“Love and compassion are necessities, not luxuries. Without them humanity cannot survive.” - Dalai Lama

Ways to develop self compassion and compassion for others

 ·         Treat yourself the way you would treat a good friend in distress – offer yourself kindness, comfort, slow down, be gentle.

·         Becoming compassionate may require you to direct your attention in new ways. For example you may go through your memories and focus on the times you were good to others and they were good to you, or learning how to focus your attention on the positive side of people and situations.

·         You might like to try ‘compassionate imagery’, such as visualizing compassion flowing out from you to others.

·         Developing compassionate behaviour can involve learning to identify some of the strategies we use to keep ourselves ‘safe’ which might not be helpful. So you might, say, start to look at the way you choose to hang around people who you’ve known a long time but don’t treat you so well. And explore new social connections with people with whom you may feel more accepted.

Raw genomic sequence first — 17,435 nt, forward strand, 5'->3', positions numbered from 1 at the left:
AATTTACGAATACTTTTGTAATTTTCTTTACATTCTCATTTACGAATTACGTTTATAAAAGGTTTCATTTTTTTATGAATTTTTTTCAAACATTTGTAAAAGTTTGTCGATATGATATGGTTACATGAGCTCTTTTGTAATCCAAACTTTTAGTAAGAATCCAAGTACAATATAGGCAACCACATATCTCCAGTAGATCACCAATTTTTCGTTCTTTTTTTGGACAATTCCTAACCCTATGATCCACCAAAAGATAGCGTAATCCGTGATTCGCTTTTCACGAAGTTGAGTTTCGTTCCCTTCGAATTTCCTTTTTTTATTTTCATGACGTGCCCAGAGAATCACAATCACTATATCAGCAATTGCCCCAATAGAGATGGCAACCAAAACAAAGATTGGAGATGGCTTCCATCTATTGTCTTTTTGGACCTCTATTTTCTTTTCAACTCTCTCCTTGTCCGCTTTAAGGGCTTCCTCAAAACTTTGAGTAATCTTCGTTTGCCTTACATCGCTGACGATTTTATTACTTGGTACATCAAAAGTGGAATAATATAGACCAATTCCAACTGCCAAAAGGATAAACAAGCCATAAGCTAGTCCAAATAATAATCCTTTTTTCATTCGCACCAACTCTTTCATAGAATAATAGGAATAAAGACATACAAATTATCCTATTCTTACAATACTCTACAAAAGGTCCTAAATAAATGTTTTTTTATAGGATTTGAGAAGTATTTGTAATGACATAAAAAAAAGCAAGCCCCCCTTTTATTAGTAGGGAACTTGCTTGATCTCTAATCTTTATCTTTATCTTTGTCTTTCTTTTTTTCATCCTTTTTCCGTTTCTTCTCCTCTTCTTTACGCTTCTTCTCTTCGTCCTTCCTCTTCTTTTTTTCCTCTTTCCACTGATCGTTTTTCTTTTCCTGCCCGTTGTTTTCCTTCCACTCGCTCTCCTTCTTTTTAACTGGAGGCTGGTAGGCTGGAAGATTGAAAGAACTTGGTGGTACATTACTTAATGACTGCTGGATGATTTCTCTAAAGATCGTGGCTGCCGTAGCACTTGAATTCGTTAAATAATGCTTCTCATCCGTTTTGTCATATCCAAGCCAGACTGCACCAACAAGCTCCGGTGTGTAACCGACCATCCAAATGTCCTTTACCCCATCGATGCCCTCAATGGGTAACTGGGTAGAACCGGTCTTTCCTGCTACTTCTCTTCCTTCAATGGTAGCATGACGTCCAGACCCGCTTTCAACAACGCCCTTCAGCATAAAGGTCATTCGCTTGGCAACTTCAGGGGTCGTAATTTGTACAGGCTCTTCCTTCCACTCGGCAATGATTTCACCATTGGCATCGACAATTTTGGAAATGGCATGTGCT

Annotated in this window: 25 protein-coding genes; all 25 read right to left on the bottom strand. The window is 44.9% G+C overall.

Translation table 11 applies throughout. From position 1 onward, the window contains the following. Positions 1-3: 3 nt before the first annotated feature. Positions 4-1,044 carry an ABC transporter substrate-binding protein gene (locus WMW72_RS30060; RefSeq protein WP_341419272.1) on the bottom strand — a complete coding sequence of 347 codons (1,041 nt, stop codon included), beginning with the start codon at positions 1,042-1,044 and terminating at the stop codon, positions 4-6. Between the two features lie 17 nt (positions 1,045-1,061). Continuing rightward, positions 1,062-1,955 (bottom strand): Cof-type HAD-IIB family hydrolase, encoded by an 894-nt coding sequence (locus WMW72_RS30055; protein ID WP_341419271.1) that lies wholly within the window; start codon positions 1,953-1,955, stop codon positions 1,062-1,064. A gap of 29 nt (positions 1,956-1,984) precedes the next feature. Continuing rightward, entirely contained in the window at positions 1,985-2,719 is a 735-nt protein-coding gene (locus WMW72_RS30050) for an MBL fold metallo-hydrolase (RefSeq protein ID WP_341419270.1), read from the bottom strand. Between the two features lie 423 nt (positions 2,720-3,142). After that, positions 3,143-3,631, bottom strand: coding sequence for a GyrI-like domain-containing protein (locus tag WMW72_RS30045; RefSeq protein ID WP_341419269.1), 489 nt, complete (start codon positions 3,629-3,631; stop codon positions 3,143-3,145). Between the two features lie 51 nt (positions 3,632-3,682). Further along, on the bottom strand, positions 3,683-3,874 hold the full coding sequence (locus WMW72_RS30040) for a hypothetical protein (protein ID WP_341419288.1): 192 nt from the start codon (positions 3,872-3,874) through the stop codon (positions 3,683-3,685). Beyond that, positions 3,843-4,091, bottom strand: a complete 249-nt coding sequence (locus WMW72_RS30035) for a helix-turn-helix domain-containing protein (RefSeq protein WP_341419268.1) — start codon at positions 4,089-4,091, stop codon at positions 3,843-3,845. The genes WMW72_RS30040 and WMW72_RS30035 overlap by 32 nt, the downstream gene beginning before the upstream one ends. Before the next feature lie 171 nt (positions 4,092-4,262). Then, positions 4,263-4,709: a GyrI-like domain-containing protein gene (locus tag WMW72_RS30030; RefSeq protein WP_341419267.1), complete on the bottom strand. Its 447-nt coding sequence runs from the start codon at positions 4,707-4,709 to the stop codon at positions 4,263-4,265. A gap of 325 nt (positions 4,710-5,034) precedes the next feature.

·         For more ideas and exercises visit  http://self-compassion.org/category/exercises/#exercises

It is important that you do not to push yourself too hard to learn these skills. Rather, be gentle, supportive and encouraging with yourself… and hopefully self-compassion will develop over time

References

Introducing Compassion-Focused Therapy by Paul Gilbert 2009

http://apt.rcpsych.org/content/15/3/199

Training Our Minds In, With, and For Compassion by Paul Gilbert et. al. 2010

http://wtm.thebreathproject.org/wp-content/uploads/2016/03/COMPASSION-HANDOUT.pdf

http://self-compassion.org/


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LILY LAKE, A SELF PORTRAIT 

-BLUE KNOT DAY COMPETITION WINNER ANNOUNCED

Blue Knot Day competition Winner